As described above, in some embodiments, the stadium 1120 may have a roof 1150 with a roof opening 1160. As will be apparent to one skilled in the art, it may be necessary for a roof barrier 1170 to be placed across the roof opening 1160 to prevent manned balloons 1110 from escaping the confines of the stadium 1120. For example, if the manned balloon 1110 is a parabounce balloon as described above, a roof barrier 1170 may be necessary to ensure that if the person riding in the manned balloon jumps with enough force, or if the manned balloon is too light to descend properly the manned balloon does not leave the stadium 1120. According to an embodiment of the invention, roof barrier 1170 may be made of the same material and construction as stand barrier 1140. By way of example, if stand barrier 1140 is in the form of colored cloth strips having advertising located on the cloth strips, it may be desirable to have the roof barrier 1170 also made of colored cloth strips to match those in stand barrier 1140. Alternatively if netting is used as the stand barrier 1140 for example, it may be desirable to have the rod barrier 1170 made of netting as well. It is understood that if stadium 1120 does not have a roof opening 1160, it still may be desirable or necessary to use a roof barrier 1170 to prevent a balloon, such as a manned balloon 1110, from contacting the roof 1150.
In addition, roof barrier 1170 may be connected to the roof 1150 by a hard connection or by a moveable connection. For a hard connection, the roof barrier 1170, such as netting, may be attached directly, such as by tying, to portions of the 1150. For a moveable connection, pulleys with ropes may be used to stretch a roof barrier 1170 across the opening 1160 of roof 1150. Other methods will also be apparent to those skilled in the art. According to another embodiment of the invention, balloons such as parabounce balloons described herein, may be used to support one or more parts of roof barrier 1170. While roof 1150 is shown with an opening 1160, it is understood that some stadiums 1120 have a roof 1150 without an opening. Therefore, the roof barrier 1170 may not be necessary for such stadiums 1120. However, in some buildings, a roof will have a hard surface that requires some type of covering.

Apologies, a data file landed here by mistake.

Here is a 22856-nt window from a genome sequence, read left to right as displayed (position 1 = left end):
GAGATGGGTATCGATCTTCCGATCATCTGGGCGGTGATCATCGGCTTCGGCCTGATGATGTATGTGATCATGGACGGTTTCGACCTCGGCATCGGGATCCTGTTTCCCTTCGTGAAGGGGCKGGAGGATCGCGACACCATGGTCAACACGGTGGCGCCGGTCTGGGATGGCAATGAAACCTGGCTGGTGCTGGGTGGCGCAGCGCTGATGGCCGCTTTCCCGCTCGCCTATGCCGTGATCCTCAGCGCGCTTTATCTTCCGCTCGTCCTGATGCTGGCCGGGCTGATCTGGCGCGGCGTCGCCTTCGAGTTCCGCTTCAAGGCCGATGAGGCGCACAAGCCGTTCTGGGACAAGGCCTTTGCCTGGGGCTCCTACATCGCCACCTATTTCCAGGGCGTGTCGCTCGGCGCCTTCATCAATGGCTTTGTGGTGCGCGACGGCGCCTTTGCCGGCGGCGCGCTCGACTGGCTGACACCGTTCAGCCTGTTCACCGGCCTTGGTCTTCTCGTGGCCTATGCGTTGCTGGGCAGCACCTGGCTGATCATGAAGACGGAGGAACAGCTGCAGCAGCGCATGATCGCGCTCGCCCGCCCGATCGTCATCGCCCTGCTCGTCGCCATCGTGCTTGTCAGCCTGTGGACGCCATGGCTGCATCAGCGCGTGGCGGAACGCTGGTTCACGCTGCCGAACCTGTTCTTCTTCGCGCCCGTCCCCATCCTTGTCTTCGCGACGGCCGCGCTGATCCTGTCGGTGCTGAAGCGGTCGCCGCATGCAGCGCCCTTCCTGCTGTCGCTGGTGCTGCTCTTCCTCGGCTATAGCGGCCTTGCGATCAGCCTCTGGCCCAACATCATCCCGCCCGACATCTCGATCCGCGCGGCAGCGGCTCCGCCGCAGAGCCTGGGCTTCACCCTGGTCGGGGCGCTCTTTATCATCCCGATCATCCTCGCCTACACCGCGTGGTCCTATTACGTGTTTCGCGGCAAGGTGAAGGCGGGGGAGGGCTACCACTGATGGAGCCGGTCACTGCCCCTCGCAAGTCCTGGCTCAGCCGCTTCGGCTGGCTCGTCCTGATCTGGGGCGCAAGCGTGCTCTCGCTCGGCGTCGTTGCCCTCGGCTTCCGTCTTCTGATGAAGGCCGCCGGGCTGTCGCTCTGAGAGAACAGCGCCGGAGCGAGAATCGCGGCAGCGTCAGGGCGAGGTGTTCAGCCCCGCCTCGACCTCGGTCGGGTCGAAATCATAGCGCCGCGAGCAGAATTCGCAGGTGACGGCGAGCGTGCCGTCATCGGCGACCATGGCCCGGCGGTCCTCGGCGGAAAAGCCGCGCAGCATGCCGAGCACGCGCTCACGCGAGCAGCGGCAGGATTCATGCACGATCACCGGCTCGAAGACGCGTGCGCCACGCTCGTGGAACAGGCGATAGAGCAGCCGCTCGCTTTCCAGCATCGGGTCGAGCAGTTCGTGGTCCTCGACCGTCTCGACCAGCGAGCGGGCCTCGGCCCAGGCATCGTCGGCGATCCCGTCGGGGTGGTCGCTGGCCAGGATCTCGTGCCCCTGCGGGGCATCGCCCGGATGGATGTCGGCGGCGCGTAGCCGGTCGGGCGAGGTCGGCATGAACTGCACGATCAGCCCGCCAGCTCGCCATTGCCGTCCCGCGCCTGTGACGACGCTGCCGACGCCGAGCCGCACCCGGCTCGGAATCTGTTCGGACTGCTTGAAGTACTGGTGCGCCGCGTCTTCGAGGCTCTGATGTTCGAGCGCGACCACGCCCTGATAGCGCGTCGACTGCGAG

In the embodiment illustrated in
In addition to horizontal main lines 1250 and vertical main lines 1260, a plurality of netting lines 1270 are provided to complete the enclosure 1210. As illustrated, netting lines 1270 are provided both horizontally and vertically between vertical main lines 1260. Further, netting lines 1270 are attached at each end to horizontal main lines 1250 to form a net on the top of enclosure 1210. The netting lines 1270 may be arranged so that a manned balloon 1280 cannot escape through either the top or the side of the enclosure 1210. For example, if the diameter of the manned balloons 1280 is twenty (20) feet across, the netting lines 1270 may be arranged so that parallel lines are no more than about ten (10) feet apart.
While the temporary enclosure 1210 has been described in terms of a netting, it is understood that other materials and configurations may be used without departing from the principles of the invention. By way of example, the enclosure 1210 may be made of nylon rope, cloth or other material that functions to enclose the manned balloons 1280.
According to another embodiment of the invention, a mechanical device may be used to propel users of a balloon. This device may be used to propel users of a balloon within a dome, as opposed to just propulsion from the user jumping. According to an embodiment of the invention, a bicycle type mechanism, such as the prop-bike, may be used to propel a user. According to an embodiment of the invention, a prop-bike 202 is illustrated in
One or more propellers 204 located with in a shroud 206 are used to propel the prop-bike 202. The user sits on a bicycle type seat 224, where the mechanism has a control column 208, such as a steering wheel or bicycle handles: A bottom fairing 210 is attached at the bottom. According to an embodiment of the invention, bottom fairing 210 may used to protect moving parts, as well as to provide a platform for landing the prop-bike 202 and enabling the rider to get on and off. Control column 208 is operatively connected to a ruder 220 and elevators 222.